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In White House meeting, Obama, Rousseff agree to improve trade, travel

US President Barack Obama and Brazil President Dilma Rousseff tour the Martin Luther King Jr. Memorial with a National Park Ranger in Washington.
The United States and Brazil pledged today to increase their share of renewable energy in electricity generation from sources other than hydro-power to 20 percent by 2030 in an effort to show commitment to fighting climate change.

The two countries made the announcement in a joint statement issued while US President Barack Obama and Brazilian President Dilma Rousseff met at the White House.

Brazil also committed to reforest 12 million hectares of forests by 2030 and agreed to put forward a broader climate change plan that is "fair and ambitious" and that "represents its highest possible effort beyond its current actions," the statement said.

Rousseff originally had accepted Obama's invitation for a formal state visit in October 2013, but skipped that visit after revelations from Edward Snowden that the United States had spied on Rousseff and other Brazilians.

There was no sign of remaining tension when Rousseff arrived in Washington yesterday. Obama greeted her with a hug, then took her into his motorcade for an impromptu visit to a memorial for civil rights leader Martin Luther King Jr.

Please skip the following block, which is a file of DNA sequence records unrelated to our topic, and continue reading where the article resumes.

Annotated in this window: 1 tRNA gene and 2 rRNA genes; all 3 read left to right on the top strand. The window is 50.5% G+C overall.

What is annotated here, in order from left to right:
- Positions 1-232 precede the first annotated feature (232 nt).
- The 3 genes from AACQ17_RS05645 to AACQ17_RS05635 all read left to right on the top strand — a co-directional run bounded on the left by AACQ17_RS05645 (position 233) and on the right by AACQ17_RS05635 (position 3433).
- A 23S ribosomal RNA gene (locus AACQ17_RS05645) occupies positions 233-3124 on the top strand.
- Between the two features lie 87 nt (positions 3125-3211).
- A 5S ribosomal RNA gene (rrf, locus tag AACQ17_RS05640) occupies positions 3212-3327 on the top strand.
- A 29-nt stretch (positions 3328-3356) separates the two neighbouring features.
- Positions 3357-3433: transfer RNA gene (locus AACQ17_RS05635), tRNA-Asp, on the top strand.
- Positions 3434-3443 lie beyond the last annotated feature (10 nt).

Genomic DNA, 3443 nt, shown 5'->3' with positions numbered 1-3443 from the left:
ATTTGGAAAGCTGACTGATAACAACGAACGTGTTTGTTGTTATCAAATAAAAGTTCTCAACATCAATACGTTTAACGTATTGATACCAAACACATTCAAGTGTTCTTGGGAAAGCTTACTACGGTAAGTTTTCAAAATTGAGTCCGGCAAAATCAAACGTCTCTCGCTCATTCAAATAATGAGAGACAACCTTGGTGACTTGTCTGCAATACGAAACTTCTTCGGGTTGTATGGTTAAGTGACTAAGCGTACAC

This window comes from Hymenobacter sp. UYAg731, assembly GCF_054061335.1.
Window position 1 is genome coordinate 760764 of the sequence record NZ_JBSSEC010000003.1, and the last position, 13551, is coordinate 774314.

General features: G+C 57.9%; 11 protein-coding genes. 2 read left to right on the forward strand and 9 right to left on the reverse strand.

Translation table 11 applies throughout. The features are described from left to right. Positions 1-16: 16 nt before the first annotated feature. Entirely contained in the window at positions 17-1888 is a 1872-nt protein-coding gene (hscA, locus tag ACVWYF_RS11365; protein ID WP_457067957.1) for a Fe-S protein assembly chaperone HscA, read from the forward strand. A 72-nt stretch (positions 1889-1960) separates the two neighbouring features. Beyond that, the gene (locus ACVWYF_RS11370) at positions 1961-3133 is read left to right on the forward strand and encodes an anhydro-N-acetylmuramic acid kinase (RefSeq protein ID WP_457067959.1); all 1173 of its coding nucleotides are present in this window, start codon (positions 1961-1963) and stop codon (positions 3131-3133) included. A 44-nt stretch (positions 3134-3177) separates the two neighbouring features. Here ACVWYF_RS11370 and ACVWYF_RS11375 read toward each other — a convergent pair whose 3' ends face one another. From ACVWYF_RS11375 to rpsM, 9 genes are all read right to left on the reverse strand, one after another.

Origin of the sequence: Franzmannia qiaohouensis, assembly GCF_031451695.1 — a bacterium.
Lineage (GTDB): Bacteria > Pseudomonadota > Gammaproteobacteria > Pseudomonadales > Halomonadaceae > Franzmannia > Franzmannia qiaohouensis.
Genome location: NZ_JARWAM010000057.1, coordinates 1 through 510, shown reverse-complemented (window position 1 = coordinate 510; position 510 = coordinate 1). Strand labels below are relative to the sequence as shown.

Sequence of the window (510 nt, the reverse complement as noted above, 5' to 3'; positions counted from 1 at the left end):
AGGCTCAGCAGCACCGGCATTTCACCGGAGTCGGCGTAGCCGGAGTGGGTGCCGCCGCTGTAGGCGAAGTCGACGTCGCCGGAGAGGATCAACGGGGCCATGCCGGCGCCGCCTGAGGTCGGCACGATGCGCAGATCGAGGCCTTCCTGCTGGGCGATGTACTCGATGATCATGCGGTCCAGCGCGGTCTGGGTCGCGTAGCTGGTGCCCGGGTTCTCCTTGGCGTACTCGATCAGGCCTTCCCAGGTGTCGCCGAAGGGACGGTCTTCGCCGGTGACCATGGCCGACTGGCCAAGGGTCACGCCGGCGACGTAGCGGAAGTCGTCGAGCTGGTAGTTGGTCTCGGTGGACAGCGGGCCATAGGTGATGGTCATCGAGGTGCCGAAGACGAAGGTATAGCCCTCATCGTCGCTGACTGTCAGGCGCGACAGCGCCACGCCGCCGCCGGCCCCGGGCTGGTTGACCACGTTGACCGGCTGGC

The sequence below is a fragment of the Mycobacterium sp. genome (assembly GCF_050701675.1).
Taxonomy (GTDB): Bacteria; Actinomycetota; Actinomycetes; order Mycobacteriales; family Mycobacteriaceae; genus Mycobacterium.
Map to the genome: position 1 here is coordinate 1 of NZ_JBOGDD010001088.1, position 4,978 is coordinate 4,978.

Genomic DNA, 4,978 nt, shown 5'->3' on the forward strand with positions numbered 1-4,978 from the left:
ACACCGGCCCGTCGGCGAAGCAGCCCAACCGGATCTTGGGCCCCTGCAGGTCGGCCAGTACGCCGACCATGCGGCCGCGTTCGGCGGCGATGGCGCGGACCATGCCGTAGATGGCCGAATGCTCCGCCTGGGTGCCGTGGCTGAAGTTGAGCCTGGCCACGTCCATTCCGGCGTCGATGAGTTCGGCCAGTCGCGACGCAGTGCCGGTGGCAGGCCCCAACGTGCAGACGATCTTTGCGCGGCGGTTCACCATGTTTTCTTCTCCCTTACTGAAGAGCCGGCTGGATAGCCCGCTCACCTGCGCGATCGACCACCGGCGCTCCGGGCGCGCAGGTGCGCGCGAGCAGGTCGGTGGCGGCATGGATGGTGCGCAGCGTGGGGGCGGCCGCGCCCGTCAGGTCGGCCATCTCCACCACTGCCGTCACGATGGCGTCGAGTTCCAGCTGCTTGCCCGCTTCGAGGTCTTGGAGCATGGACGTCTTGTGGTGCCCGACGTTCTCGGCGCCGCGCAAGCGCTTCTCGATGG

"This is the stone of hope," Obama told her, and pointed out King's most famous quotes inscribed in the monument's wall.

The two leaders then met for a working dinner at the White House.

It was another sign the two leaders have put the Snowden affair behind them.

"Obviously, we recognize that the US-Brazil relationship went through a turbulent patch after the disclosures that took place related to US intelligence activities a couple of years ago," said Ben Rhodes, Obama's deputy national security adviser.

"However, we went through a very thorough review of those activities and we worked hard, together with the Brazilian government, to address a variety of concerns, but importantly, to begin a new chapter in our bilateral relationship," Rhodes told reporters on a conference call ahead of the visit.

The visit is particularly important for Brazil, which is in the midst of a sharp economic downturn, a huge political corruption scandal, and a potential governance crisis.

Rousseff wants to attract more US investment to Brazil and funding for infrastructure projects.

After Washington, she will head to Silicon Valley to meet with executives at Google, Apple and Facebook.


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Tags:  Obama  Rousseff  US  Brazil  meeting  Washington  White House  bilateral relations  





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